Our vacuum cleaner had broken and, rather than buy yet another pushy-sucky-thingy (here’s looking at you Electrolux, Dyson, et al.) it seemed time to try a cleaning robot. Ah, a ‘Roomba’ you are thinking - but no, I baulk at spending over a thousand dollars on a vacuum, even if it is robotic. In any case, too many reviews said that the Xiaomi Mi Robot Vacuum did a better job and was more intelligent than the Roomba. So we got one from Gear Best at less cost than our last pushy-sucky-thingy. We also bought a cheap ‘stick-vac’ for doing the stairs and any awkward places where Ming couldn’t reach.
Ming spoke Mandarin. We didn’t. For the first few weeks, we communicated with Ming by pressing her ‘on’ button and letting her get on with it. When she spoke to us, we smiled and pretended to understand. We didn’t. But the floor was clean, so we didn’t worry. Eventually, though, it occurred to us that Ming could be saying all sorts of unpleasant things, and we would never know. Was she muttering about slave drivers and when to start the revolution? These things tend to be concerning as you get older - are robots into elder abuse?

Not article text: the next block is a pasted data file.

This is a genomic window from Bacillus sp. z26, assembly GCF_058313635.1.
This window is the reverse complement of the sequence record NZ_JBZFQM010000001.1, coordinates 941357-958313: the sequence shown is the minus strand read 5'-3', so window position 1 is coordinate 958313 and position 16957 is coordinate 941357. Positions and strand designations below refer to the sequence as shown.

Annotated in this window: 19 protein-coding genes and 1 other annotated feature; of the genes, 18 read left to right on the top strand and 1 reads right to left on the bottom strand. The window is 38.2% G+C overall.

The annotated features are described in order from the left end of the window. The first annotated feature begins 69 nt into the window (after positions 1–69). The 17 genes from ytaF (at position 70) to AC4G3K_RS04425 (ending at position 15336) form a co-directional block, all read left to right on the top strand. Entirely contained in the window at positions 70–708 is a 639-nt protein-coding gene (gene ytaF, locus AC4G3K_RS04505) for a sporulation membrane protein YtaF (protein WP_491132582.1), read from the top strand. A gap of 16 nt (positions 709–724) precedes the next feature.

So we connected Ming to her Chinese server (we couldn’t understand that either) and she downloaded a firmware update and an English language pack. Now we can understand what Ming says, and realise that our fears were foundless. We can now speak to her on the phone and get her to do a cleanup while we are away from home. Ming is currently claiming to have completed 48 cleanups, cleaned 1,180m2 of floor and taken 1,341 minutes. She even leaves us a little map of where she has cleaned each time, in case we might think she is slacking off and missing bits.
|One of Ming's maps.|
We highly recommend Ming, though if you want one you can buy your own, we keep Ming locked in the spare room and she’s not allowed out the house.